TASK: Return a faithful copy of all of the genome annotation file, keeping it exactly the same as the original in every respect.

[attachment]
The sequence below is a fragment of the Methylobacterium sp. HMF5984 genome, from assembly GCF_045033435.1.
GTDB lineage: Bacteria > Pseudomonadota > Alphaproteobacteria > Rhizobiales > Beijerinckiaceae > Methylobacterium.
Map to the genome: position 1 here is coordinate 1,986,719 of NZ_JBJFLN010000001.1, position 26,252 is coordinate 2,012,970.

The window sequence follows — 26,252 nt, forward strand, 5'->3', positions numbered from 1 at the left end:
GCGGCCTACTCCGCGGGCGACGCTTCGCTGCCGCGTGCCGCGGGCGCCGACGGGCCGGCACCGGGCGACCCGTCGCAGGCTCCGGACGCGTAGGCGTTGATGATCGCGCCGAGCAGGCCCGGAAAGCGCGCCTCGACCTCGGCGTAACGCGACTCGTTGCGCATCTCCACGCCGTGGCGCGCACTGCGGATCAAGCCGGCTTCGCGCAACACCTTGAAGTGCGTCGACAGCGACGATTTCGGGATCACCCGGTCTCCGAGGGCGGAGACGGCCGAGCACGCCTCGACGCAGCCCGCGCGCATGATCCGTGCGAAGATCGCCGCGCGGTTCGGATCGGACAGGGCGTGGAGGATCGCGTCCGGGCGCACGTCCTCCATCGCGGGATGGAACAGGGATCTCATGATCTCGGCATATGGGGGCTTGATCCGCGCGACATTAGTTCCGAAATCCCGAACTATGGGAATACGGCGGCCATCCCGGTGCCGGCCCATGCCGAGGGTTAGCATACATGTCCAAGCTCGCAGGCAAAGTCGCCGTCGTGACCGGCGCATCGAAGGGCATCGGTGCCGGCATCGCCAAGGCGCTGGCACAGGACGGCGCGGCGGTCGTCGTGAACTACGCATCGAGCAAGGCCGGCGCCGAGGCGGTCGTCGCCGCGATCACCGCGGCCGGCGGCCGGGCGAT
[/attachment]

The sequence below is a fragment of the Methylobacterium sp. HMF5984 genome, from assembly GCF_045033435.1.
GTDB lineage: Bacteria > Pseudomonadota > Alphaproteobacteria > Rhizobiales > Beijerinckiaceae > Methylobacterium.
Map to the genome: position 1 here is coordinate 1,986,719 of NZ_JBJFLN010000001.1, position 26,252 is coordinate 2,012,970.

The window sequence follows — 26,252 nt, forward strand, 5'->3', positions numbered from 1 at the left end:
GCGGCCTACTCCGCGGGCGACGCTTCGCTGCCGCGTGCCGCGGGCGCCGACGGGCCGGCACCGGGCGACCCGTCGCAGGCTCCGGACGCGTAGGCGTTGATGATCGCGCCGAGCAGGCCCGGAAAGCGCGCCTCGACCTCGGCGTAACGCGACTCGTTGCGCATCTCCACGCCGTGGCGCGCACTGCGGATCAAGCCGGCTTCGCGCAACACCTTGAAGTGCGTCGACAGCGACGATTTCGGGATCACCCGGTCTCCGAGGGCGGAGACGGCCGAGCACGCCTCGACGCAGCCCGCGCGCATGATCCGTGCGAAGATCGCCGCGCGGTTCGGATCGGACAGGGCGTGGAGGATCGCGTCCGGGCGCACGTCCTCCATCGCGGGATGGAACAGGGATCTCATGATCTCGGCATATGGGGGCTTGATCCGCGCGACATTAGTTCCGAAATCCCGAACTATGGGAATACGGCGGCCATCCCGGTGCCGGCCCATGCCGAGGGTTAGCATACATGTCCAAGCTCGCAGGCAAAGTCGCCGTCGTGACCGGCGCATCGAAGGGCATCGGTGCCGGCATCGCCAAGGCGCTGGCACAGGACGGCGCGGCGGTCGTCGTGAACTACGCATCGAGCAAGGCCGGCGCCGAGGCGGTCGTCGCCGCGATCACCGCGGCCGGCGGCCGGGCGAT